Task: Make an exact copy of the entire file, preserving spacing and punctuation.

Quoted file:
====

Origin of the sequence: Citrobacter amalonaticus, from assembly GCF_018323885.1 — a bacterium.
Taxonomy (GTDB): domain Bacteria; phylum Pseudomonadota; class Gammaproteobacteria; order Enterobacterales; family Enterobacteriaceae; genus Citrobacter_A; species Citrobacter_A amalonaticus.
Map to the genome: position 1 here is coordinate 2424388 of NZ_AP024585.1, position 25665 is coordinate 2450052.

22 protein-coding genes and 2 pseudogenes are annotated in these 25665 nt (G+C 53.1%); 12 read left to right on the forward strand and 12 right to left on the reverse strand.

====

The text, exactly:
Origin of the sequence: Citrobacter amalonaticus, from assembly GCF_018323885.1 — a bacterium.
Taxonomy (GTDB): domain Bacteria; phylum Pseudomonadota; class Gammaproteobacteria; order Enterobacterales; family Enterobacteriaceae; genus Citrobacter_A; species Citrobacter_A amalonaticus.
Map to the genome: position 1 here is coordinate 2424388 of NZ_AP024585.1, position 25665 is coordinate 2450052.

22 protein-coding genes and 2 pseudogenes are annotated in these 25665 nt (G+C 53.1%); 12 read left to right on the forward strand and 12 right to left on the reverse strand.